Now that Rita has proven to be a non-menace to Houston, evacuees from the area are starting to return home despite pleas to stay put a little longer.
Houston-bound traffic was at a standstill by noon on I-10 just outside of Columbus as cars from San Antonio met up with people driving in from Austin. The snarl prompted many to pull off the highway, examine maps and consider alternate routes.
Billy Yarborough, who evacuated his Matagorda County home before the storm, opted to drive along a smaller highway to avoid sitting on I-10.
"We did this on the way out, and I am not going to do it again,'' Yarborough said. "I don't mind going a few more miles, if I can keep moving.''
Texas and Houston officials are scrambling to avoid a repeat of the grueling evacuation earlier this week, and they say leaving now is a bad idea. Texas Gov. Rick Perry called today for evacuees to stay put while authorities come up with a plan to stagger their return.
Because of the need to bring rescue crews and supplies into the region, outbound lanes of the highways will not be opened to returning traffic. State officials have not decided whether the government would be willing to refuel incoming cars as they did for those stranded on their way out of town, saying that scenario is too hypothetical. Fuel suppliers are scrambling to find ways to get much-needed gasoline into the area.
"Stay patient. Stay put," Perry said this morning. "I can't say in strong enough terms to those who evacuated the coastal region they should not begin to return for the time being. We are not through assessing the damage. We cannot assure you at this time that your community is safe to return to.''
Houston Mayor Bill White and Harris County Judge Robert Eckels encouraged people to keep their ears open for the all-clear signal but acknowledged the government's efforts will be largely advisory.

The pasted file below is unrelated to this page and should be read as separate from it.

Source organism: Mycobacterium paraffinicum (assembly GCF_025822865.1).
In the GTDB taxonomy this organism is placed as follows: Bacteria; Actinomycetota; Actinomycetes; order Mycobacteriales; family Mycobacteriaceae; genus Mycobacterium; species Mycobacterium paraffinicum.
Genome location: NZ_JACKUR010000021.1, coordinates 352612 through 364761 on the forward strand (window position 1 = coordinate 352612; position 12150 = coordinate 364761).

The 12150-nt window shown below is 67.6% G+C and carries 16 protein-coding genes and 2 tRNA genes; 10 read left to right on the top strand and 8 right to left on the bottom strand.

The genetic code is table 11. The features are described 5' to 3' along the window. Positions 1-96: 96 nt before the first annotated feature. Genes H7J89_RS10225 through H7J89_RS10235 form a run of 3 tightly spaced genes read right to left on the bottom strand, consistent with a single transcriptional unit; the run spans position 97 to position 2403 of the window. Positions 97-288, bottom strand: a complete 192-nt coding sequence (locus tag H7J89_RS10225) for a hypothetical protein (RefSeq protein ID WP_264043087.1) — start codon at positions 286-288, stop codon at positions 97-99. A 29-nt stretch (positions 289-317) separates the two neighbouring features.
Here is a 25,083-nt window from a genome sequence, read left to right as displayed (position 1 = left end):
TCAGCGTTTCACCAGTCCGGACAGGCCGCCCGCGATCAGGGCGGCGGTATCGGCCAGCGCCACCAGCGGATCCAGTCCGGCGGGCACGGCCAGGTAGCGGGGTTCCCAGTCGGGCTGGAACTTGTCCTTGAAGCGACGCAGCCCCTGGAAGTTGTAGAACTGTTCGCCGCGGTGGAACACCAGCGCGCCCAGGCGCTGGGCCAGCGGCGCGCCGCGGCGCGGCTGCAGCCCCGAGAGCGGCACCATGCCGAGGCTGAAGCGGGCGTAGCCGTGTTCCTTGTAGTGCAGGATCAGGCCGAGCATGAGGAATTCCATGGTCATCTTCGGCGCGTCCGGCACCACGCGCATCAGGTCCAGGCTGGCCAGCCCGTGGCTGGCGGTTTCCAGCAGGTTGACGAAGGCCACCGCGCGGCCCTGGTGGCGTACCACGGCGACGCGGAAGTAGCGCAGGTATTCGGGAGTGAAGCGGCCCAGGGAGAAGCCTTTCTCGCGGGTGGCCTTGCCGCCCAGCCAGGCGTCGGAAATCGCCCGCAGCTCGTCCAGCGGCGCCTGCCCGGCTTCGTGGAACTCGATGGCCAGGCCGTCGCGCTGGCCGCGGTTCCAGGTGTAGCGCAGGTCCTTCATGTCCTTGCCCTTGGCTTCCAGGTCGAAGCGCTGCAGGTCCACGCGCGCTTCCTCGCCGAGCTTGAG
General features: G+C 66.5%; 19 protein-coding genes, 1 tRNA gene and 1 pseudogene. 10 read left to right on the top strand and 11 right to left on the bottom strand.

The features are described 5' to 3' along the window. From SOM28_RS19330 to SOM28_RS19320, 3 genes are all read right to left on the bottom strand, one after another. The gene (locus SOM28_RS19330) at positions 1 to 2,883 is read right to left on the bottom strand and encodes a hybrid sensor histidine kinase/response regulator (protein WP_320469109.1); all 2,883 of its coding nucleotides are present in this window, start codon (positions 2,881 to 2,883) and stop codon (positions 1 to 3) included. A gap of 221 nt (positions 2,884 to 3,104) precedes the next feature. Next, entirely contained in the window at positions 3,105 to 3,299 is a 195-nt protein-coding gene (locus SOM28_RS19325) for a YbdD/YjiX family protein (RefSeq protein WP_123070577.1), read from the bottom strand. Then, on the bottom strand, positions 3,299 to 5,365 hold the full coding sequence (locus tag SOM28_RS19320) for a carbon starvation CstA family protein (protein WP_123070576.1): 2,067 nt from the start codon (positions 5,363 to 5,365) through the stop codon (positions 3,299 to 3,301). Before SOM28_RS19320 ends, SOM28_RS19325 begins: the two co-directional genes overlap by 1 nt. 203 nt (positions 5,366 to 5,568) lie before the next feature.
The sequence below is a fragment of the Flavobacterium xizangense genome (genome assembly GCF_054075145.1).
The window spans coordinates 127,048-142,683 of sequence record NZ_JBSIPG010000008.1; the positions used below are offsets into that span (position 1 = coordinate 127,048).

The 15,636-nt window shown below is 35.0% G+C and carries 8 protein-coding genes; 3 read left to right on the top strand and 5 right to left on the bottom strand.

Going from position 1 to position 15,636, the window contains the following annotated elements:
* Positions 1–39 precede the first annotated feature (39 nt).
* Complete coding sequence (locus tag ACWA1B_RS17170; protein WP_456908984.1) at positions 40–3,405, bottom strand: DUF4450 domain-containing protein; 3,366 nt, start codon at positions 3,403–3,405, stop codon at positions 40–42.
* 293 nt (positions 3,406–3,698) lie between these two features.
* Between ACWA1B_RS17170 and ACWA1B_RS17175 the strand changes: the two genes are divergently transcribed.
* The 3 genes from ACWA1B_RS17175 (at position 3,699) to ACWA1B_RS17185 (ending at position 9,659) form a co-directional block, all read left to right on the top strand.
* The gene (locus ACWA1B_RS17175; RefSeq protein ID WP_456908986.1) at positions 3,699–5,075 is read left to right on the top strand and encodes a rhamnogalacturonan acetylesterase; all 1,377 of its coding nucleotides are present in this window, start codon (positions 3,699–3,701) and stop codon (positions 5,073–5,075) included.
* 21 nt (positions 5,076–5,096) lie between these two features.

"Coordinating the acts of citizens — let's be serious," he said. "There aren't going to be mandated days on when to come back."
"If they are in a safe place and have power, they shouldn't be making plans right now,'' White said.
Nonetheless, a steady stream of traffic was returning on I-45 South this morning, as evacuees headed back to the Clear Lake area, League City, Dickinson and other communities in north Galveston County that were under a mandatory evacuation.
Along those lines, the Chron now has a Road Home Blog, which looks to have some useful info about current road conditions. I'll want to break out the maps and check out US75, as this post suggests it might be a better alternative.
Here in the Dallas area, it's windy, much cooler than yesterday, and overcast. No rain as yet, though. I refilled the car at a nearby Exxon station and chatted with a fellow who'd run with his family from Clear Lake. They left just after midnight on Thursday and needed 26 hours to get here. I sure hope their trip back is better than that.
UPDATE: Here's the state's plan for evacuees' returns.
Texas Homeland Security Director Steve McCraw today released the following state plan for evacuees returning to the greater Houston area:
· SUNDAY: Those living west of Interstate 45 and north of Interstate 10, including Tomball, The Woodlands, Waller, Hockley, Katy and Brookshire.
· MONDAY: West of State Highway 35 and south of I-10, including Richmond, Stafford, Rosenberg, Sugar Land, Pearland and those living inside Loop 610.
· TUESDAY: East of I-45 and north of I-10, including Liberty and Chambers counties.
Although there are no enforcement powers, McCraw urged evacuees to follow these guidelines to minimize traffic congestion.
"Returning is not only an inconvenience, it's also becoming a public safety crisis. because even if they do get home, there may not be electricity, food in the stores and medical services."